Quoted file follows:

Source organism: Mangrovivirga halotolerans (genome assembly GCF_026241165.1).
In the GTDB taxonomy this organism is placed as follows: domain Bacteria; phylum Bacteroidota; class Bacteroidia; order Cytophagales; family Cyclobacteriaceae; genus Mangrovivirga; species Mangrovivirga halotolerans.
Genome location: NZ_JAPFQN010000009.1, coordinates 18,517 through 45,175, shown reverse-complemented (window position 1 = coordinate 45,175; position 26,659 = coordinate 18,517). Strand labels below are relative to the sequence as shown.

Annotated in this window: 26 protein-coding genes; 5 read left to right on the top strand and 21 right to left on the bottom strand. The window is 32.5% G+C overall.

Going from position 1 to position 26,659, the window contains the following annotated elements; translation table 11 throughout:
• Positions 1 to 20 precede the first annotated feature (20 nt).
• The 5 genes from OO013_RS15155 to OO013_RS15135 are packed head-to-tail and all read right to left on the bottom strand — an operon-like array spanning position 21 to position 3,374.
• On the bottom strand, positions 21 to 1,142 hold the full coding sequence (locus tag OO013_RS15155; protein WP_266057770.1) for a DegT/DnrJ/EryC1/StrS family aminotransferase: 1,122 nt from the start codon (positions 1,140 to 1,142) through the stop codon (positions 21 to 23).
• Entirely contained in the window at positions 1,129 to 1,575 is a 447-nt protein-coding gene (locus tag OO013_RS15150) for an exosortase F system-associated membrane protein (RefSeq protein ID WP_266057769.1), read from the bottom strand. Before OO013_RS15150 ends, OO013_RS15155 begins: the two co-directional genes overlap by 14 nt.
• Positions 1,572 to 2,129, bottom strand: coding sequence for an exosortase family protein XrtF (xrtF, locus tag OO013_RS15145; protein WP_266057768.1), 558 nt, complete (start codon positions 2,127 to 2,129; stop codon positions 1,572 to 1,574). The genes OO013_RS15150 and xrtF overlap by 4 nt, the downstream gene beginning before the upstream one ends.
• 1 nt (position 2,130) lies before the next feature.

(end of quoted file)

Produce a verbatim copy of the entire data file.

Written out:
Source organism: Mangrovivirga halotolerans (genome assembly GCF_026241165.1).
In the GTDB taxonomy this organism is placed as follows: domain Bacteria; phylum Bacteroidota; class Bacteroidia; order Cytophagales; family Cyclobacteriaceae; genus Mangrovivirga; species Mangrovivirga halotolerans.
Genome location: NZ_JAPFQN010000009.1, coordinates 18,517 through 45,175, shown reverse-complemented (window position 1 = coordinate 45,175; position 26,659 = coordinate 18,517). Strand labels below are relative to the sequence as shown.

Annotated in this window: 26 protein-coding genes; 5 read left to right on the top strand and 21 right to left on the bottom strand. The window is 32.5% G+C overall.

Going from position 1 to position 26,659, the window contains the following annotated elements; translation table 11 throughout:
• Positions 1 to 20 precede the first annotated feature (20 nt).
• The 5 genes from OO013_RS15155 to OO013_RS15135 are packed head-to-tail and all read right to left on the bottom strand — an operon-like array spanning position 21 to position 3,374.
• On the bottom strand, positions 21 to 1,142 hold the full coding sequence (locus tag OO013_RS15155; protein WP_266057770.1) for a DegT/DnrJ/EryC1/StrS family aminotransferase: 1,122 nt from the start codon (positions 1,140 to 1,142) through the stop codon (positions 21 to 23).
• Entirely contained in the window at positions 1,129 to 1,575 is a 447-nt protein-coding gene (locus tag OO013_RS15150) for an exosortase F system-associated membrane protein (RefSeq protein ID WP_266057769.1), read from the bottom strand. Before OO013_RS15150 ends, OO013_RS15155 begins: the two co-directional genes overlap by 14 nt.
• Positions 1,572 to 2,129, bottom strand: coding sequence for an exosortase family protein XrtF (xrtF, locus tag OO013_RS15145; protein WP_266057768.1), 558 nt, complete (start codon positions 2,127 to 2,129; stop codon positions 1,572 to 1,574). The genes OO013_RS15150 and xrtF overlap by 4 nt, the downstream gene beginning before the upstream one ends.
• 1 nt (position 2,130) lies before the next feature.